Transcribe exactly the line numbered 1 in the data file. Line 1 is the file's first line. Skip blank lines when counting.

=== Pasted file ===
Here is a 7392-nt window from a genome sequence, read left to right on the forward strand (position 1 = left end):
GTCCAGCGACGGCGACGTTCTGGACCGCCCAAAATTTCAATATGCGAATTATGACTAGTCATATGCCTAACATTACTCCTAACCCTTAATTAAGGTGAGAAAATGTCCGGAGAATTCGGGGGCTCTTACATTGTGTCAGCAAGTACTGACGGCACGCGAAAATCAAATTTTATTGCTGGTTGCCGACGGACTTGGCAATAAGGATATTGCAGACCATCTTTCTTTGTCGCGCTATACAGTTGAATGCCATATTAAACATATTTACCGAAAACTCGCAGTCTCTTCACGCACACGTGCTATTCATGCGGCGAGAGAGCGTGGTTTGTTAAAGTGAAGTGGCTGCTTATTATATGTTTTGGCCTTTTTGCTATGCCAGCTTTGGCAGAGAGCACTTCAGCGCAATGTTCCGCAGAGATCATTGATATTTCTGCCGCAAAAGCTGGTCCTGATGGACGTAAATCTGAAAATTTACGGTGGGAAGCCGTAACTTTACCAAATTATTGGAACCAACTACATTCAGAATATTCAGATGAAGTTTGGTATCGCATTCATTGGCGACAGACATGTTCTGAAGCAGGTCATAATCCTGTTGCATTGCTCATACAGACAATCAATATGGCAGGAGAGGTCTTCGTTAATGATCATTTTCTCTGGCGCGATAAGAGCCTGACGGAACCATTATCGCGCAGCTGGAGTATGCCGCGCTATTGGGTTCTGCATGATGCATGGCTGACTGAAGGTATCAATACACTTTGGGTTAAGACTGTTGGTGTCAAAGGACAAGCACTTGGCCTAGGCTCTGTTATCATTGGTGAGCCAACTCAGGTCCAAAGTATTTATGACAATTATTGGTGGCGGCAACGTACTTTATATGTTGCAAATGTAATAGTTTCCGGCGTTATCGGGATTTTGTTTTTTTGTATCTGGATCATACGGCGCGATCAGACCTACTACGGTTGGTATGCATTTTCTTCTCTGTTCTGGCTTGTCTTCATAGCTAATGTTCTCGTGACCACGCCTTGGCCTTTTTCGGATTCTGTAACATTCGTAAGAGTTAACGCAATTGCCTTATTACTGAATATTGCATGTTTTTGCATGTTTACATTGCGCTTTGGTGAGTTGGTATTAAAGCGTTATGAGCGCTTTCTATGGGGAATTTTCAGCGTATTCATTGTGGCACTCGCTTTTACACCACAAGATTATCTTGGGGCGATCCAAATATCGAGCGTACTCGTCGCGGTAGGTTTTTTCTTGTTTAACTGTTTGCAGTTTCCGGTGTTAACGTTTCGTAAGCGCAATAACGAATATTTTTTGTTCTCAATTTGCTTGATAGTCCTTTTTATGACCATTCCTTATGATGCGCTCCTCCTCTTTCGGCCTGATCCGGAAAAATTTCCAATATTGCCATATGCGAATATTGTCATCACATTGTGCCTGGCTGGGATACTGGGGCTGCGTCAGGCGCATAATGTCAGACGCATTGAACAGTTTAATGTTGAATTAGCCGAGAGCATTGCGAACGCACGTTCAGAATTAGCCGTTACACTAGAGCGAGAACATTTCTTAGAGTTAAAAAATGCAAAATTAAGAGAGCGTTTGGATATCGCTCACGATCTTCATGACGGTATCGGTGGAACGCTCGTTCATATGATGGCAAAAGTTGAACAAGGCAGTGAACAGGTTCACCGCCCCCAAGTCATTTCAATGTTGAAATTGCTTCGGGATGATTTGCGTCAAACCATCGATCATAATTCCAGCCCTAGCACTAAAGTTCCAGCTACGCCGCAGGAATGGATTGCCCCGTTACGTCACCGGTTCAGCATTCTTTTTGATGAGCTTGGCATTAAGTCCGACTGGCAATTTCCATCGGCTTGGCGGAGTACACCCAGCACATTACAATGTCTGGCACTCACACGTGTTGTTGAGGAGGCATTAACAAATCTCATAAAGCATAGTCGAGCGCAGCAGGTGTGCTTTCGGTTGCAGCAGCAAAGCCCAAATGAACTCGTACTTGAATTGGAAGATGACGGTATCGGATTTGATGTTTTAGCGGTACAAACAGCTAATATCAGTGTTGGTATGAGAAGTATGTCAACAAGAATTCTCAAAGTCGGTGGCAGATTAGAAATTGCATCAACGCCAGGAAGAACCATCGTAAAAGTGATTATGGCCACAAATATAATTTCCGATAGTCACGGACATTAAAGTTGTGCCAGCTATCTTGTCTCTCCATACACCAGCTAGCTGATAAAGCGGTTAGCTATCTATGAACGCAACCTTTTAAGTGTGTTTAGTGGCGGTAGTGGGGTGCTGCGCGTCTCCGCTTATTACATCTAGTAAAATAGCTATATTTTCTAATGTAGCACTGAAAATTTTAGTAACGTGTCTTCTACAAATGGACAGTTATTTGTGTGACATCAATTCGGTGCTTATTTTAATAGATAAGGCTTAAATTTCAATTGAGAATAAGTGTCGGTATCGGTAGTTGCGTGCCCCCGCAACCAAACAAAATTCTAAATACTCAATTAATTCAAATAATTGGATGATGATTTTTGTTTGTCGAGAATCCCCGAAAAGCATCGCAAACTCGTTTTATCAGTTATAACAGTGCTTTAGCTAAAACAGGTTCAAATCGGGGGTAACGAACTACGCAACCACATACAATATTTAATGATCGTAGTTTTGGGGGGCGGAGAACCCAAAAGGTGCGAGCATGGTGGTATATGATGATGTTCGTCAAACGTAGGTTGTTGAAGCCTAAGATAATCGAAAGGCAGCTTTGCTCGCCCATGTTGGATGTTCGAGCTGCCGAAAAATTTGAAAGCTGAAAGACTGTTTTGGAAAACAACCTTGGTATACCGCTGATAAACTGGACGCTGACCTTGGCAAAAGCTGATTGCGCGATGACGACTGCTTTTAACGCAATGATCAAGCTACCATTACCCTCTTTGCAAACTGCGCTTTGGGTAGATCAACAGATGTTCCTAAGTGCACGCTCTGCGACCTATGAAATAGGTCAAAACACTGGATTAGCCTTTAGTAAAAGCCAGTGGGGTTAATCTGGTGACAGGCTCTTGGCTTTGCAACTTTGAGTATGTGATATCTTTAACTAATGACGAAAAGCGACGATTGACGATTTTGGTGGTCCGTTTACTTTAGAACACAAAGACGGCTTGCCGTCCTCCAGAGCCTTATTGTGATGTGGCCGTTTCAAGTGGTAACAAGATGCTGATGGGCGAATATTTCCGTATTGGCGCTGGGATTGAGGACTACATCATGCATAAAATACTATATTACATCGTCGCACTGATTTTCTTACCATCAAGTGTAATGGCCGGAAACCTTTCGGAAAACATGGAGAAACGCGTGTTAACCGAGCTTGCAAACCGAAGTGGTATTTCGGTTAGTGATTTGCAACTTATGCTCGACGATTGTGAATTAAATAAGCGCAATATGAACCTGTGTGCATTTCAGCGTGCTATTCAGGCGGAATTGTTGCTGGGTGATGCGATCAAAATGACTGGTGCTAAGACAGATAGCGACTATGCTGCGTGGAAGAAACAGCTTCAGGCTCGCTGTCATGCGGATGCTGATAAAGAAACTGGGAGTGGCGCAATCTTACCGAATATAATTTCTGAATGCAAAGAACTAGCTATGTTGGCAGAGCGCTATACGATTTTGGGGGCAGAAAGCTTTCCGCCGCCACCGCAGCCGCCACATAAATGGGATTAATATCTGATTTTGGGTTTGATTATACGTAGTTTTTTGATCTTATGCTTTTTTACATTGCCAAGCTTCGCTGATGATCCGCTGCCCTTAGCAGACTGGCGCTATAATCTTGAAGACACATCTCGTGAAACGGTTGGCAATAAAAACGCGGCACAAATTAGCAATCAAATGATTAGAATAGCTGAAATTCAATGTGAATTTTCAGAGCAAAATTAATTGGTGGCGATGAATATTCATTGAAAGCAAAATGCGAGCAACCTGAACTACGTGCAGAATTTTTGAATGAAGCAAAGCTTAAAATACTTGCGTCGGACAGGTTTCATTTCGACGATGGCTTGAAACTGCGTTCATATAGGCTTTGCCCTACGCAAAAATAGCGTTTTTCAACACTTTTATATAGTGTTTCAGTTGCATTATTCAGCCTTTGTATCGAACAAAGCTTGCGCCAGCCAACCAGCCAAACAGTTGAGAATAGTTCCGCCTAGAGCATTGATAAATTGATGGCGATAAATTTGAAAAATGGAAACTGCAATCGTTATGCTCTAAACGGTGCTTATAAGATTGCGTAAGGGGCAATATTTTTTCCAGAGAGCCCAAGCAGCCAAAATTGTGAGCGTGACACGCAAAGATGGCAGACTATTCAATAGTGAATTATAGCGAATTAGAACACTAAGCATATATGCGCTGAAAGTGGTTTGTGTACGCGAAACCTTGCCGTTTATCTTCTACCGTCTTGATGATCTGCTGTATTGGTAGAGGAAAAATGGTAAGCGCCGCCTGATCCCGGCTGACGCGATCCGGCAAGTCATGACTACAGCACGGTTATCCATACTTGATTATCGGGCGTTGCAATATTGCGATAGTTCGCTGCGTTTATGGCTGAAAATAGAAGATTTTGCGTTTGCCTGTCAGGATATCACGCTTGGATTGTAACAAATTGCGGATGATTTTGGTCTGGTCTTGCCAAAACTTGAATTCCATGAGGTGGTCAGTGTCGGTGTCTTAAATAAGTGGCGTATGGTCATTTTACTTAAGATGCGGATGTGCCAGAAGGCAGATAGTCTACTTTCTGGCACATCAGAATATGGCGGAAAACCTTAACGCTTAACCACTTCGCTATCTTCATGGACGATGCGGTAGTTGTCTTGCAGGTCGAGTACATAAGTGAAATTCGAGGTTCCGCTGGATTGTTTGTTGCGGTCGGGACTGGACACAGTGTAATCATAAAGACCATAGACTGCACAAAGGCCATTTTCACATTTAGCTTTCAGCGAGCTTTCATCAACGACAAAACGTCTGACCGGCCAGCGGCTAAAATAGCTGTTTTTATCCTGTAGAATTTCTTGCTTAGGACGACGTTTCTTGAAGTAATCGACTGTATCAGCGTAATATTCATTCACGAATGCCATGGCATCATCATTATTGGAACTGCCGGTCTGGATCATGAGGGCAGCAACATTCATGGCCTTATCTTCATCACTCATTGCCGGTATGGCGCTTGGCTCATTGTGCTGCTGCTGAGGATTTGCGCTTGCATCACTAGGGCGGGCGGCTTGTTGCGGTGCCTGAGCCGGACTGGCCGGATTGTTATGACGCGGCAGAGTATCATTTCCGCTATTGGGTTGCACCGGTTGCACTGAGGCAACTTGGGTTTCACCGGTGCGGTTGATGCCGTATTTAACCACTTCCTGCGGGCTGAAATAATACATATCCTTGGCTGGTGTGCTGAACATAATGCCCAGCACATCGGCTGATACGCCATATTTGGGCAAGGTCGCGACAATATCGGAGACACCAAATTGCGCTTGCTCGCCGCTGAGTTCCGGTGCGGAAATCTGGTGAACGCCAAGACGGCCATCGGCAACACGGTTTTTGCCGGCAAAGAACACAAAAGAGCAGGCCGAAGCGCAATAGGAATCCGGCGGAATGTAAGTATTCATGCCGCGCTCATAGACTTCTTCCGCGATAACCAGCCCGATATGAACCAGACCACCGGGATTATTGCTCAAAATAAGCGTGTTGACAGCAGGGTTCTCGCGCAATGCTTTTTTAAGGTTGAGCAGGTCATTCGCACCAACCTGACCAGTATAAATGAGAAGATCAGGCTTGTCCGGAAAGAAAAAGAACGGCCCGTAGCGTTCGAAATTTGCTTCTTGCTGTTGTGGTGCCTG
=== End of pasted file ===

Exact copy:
Here is a 7392-nt window from a genome sequence, read left to right on the forward strand (position 1 = left end):